About

When talent is passed on from generation to generation, it often happens in an unpresumptuous way. Such is the case with Daniel Röhn – one of the most remarkable and talented violinists of the present day. Over a number of decades, both his grandfather and father were renowned concertmasters on the universally unique German orchestral scene; now the new generation has joined those ranks as a soloist and chamber musician, who will no doubt contribute significantly to the world of the violin.

“I want to tell a tale that cannot be conveyed through the written word.” The phrase used by Daniel Röhn to describe his artistic credo has an almost poetic ring to it. His impressive musicality and a seemingly effortless virtuosity and “pithy, luminous tone” (Frankfurter Allge-meine Zeitung) rarely fail to captivate audiences.

He took up the violin at an early age. It is an instrument that has played a resounding role in his family for two generations: for decades his father and grandfather – both renowned con-cert masters at the Berlin Philharmonic and the Bavarian Radio Symphony Orchestra – played an active part in shaping the German orchestral landscape. Growing up against the back-drop of this exceptional musical tradition, Daniel Röhn’s musical talent had free rein to evolve and flourish. He honed his extraordinary talent at a young age, studying under Ana Chumachenco at Munich University of Music and Performing Arts.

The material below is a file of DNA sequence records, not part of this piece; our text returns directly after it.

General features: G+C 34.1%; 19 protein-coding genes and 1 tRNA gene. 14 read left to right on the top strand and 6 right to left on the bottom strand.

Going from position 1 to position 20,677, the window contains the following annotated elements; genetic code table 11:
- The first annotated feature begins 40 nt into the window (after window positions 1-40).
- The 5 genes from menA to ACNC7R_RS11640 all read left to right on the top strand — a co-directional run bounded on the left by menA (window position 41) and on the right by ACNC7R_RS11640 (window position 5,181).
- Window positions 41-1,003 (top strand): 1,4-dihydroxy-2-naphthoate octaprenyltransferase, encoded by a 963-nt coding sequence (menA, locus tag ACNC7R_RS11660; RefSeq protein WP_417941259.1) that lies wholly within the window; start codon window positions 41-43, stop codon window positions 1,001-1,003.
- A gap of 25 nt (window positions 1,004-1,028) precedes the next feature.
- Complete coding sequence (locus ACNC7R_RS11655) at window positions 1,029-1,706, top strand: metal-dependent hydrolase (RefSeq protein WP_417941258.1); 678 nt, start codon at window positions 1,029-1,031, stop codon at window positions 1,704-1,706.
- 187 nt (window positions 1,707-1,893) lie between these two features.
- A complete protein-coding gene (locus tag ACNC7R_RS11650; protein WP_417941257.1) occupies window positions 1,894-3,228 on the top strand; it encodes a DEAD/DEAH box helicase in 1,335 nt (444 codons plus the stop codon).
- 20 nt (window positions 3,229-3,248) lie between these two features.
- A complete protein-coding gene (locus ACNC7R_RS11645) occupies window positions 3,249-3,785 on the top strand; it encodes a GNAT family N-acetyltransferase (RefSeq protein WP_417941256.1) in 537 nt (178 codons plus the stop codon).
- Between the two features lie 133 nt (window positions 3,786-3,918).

Interpreting both the great classical-romantic concert repertoire and modernist works at the invitation of Lorin Maazel, Riccardo Muti and Esa-Pekka Salonen, the European Concert Hall Organisation (ECHO) chose Daniel Röhn as one of the “rising star” of 2005. He has since made numerous guest appearances with the Bavarian Radio Symphony Orchestra, the SWR’s Stuttgart Radio Symphony Orchestra, the Royal Stockholm Philhar-monic Orchestra, the Cappella Istropolitana and the Württemberg Chamber Orchestra Heil-bronn.

 

As a soloist and chamber musician, he has appeared in the Berlin Philharmonie, the Munich Philharmonic’s Gasteig Cultural Centre, Festspielhaus Baden-Baden, Vienna Kon-zerthaus, Lucerne Culture and Congress Centre, Concertgebouw Amsterdam, Cité de la Mu-sique Paris, Southbank Centre, Wigmore Hall London and Carnegie Hall New York.

Describing his playing style requires more than merely mentioning his impressive technical brilliance. Daniel Röhn’s magnetism lies in the incredible softness of tone and the gestures he uses to create this sound. He draws on traditions of musical expression that had been virtually consigned to the past. It is hardly surprising, therefore, that Ruggiero Ricci, one of the most eminent violin virtuosos of our time, enthusiastically endorsed the young artist: “The way he plays is reminiscent of the old masters!” Even today, Daniel Röhn is still quick to acknowledge these commendatory words with his own brand of self-irony: “I found the courage to develop my own trademark style by listening to Kreisler and Heifetz. One of my best teachers was my parents’ record cabinet.”

Few other contemporary musicians are capable of bringing back to life the sparkling trea-sures of Fritz Kreisler as masterfully as Daniel Röhn on his current album, The Kreisler Sto-ry (EDEL/ Berlin Classics).